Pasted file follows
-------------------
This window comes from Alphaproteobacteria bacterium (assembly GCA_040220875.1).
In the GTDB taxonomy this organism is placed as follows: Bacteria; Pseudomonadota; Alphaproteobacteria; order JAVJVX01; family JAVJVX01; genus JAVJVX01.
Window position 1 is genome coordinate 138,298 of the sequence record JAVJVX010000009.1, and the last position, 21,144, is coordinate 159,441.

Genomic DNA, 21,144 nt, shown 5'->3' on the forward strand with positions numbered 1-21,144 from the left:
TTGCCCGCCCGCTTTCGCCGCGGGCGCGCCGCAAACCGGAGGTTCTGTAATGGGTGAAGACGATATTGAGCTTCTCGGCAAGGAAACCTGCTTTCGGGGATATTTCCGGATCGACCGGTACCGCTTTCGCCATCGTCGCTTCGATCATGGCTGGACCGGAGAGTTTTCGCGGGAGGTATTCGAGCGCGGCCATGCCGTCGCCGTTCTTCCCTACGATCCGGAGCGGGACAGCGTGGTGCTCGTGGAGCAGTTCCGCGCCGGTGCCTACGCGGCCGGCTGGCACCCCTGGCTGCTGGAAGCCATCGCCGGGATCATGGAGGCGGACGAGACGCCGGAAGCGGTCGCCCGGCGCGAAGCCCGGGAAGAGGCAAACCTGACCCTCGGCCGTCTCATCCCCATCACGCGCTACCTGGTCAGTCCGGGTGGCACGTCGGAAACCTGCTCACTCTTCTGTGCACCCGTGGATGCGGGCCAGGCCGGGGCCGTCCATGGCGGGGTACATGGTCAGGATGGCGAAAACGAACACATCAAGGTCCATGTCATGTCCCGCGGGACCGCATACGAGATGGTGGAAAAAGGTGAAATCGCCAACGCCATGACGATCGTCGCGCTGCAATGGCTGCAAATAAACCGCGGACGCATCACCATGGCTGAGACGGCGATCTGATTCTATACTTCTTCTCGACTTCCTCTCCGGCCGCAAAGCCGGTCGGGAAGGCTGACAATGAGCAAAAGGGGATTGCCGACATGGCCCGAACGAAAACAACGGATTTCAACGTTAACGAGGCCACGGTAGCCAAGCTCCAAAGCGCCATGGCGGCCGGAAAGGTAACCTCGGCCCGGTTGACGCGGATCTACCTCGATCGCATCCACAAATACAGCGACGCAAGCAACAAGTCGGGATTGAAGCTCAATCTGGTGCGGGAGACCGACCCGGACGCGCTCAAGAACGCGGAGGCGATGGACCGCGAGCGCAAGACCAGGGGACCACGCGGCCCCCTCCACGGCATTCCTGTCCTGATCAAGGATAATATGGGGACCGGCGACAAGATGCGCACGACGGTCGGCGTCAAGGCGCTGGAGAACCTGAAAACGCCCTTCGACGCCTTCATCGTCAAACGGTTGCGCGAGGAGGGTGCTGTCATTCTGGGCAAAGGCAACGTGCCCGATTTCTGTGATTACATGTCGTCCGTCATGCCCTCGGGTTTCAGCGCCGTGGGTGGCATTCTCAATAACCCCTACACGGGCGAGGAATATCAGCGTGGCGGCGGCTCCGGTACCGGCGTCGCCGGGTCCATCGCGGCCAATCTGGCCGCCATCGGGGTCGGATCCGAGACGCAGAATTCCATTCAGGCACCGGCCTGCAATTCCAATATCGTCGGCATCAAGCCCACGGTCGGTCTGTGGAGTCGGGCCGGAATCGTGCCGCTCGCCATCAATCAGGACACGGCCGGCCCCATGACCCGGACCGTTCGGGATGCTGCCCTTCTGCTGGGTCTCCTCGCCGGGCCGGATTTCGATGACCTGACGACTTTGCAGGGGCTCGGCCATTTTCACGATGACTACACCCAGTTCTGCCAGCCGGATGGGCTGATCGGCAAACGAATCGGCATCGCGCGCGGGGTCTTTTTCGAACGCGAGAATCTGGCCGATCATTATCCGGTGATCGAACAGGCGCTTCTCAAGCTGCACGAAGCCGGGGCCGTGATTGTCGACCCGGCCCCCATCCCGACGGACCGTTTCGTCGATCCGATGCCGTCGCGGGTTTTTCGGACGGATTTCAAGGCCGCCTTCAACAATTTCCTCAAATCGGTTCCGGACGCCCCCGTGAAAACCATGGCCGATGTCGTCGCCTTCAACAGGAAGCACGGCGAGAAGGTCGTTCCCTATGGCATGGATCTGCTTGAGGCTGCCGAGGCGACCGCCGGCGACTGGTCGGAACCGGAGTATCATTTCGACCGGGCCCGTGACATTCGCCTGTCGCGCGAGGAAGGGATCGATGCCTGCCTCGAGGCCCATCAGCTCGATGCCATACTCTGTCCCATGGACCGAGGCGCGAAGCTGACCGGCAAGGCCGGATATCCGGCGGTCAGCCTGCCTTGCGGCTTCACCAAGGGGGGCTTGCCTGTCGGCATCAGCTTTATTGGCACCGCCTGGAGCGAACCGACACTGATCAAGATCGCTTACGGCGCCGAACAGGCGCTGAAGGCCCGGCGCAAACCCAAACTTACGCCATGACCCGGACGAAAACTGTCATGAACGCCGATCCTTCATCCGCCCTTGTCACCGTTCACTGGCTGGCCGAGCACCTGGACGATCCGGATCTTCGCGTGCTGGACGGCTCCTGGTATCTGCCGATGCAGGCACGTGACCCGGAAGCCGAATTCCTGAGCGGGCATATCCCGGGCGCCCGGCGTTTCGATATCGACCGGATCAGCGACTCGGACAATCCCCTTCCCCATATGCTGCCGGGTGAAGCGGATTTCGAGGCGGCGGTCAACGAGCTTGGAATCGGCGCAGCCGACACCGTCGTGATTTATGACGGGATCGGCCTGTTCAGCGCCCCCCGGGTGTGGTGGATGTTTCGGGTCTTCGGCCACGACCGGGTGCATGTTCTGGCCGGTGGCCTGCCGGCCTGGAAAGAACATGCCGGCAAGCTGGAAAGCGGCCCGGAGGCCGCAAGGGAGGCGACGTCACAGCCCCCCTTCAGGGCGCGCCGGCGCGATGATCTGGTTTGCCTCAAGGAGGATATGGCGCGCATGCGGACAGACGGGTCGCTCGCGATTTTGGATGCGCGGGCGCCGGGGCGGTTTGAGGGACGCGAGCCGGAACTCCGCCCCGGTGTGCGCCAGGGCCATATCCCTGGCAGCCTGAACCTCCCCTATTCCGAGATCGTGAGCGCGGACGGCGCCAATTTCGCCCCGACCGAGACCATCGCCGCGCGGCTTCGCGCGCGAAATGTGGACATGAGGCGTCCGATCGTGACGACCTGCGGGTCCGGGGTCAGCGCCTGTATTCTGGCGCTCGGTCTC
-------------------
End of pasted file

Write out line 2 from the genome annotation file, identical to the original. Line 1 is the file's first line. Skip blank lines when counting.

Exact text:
In the GTDB taxonomy this organism is placed as follows: Bacteria; Pseudomonadota; Alphaproteobacteria; order JAVJVX01; family JAVJVX01; genus JAVJVX01.